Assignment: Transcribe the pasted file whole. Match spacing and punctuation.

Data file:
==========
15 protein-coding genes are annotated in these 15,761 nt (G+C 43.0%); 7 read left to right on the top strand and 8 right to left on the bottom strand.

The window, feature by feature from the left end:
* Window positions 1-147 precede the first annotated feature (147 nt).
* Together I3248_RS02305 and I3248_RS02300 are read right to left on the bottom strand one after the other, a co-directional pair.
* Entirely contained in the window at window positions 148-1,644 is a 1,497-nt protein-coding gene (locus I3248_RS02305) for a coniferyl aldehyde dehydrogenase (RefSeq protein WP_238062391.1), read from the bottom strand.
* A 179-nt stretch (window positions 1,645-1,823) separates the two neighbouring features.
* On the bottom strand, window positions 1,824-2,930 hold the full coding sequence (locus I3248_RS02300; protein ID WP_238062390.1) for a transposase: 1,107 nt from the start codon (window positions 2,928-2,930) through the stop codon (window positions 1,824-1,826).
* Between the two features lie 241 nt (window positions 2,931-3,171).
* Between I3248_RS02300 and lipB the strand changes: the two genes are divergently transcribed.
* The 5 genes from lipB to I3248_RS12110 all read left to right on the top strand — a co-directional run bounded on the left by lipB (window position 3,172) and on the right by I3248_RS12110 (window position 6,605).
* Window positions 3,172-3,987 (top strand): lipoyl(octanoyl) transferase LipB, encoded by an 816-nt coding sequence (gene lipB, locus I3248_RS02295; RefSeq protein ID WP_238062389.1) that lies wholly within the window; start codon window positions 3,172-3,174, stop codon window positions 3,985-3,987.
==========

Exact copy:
15 protein-coding genes are annotated in these 15,761 nt (G+C 43.0%); 7 read left to right on the top strand and 8 right to left on the bottom strand.

The window, feature by feature from the left end:
* Window positions 1-147 precede the first annotated feature (147 nt).
* Together I3248_RS02305 and I3248_RS02300 are read right to left on the bottom strand one after the other, a co-directional pair.
* Entirely contained in the window at window positions 148-1,644 is a 1,497-nt protein-coding gene (locus I3248_RS02305) for a coniferyl aldehyde dehydrogenase (RefSeq protein WP_238062391.1), read from the bottom strand.
* A 179-nt stretch (window positions 1,645-1,823) separates the two neighbouring features.
* On the bottom strand, window positions 1,824-2,930 hold the full coding sequence (locus I3248_RS02300; protein ID WP_238062390.1) for a transposase: 1,107 nt from the start codon (window positions 2,928-2,930) through the stop codon (window positions 1,824-1,826).
* Between the two features lie 241 nt (window positions 2,931-3,171).
* Between I3248_RS02300 and lipB the strand changes: the two genes are divergently transcribed.
* The 5 genes from lipB to I3248_RS12110 all read left to right on the top strand — a co-directional run bounded on the left by lipB (window position 3,172) and on the right by I3248_RS12110 (window position 6,605).
* Window positions 3,172-3,987 (top strand): lipoyl(octanoyl) transferase LipB, encoded by an 816-nt coding sequence (gene lipB, locus I3248_RS02295; RefSeq protein ID WP_238062389.1) that lies wholly within the window; start codon window positions 3,172-3,174, stop codon window positions 3,985-3,987.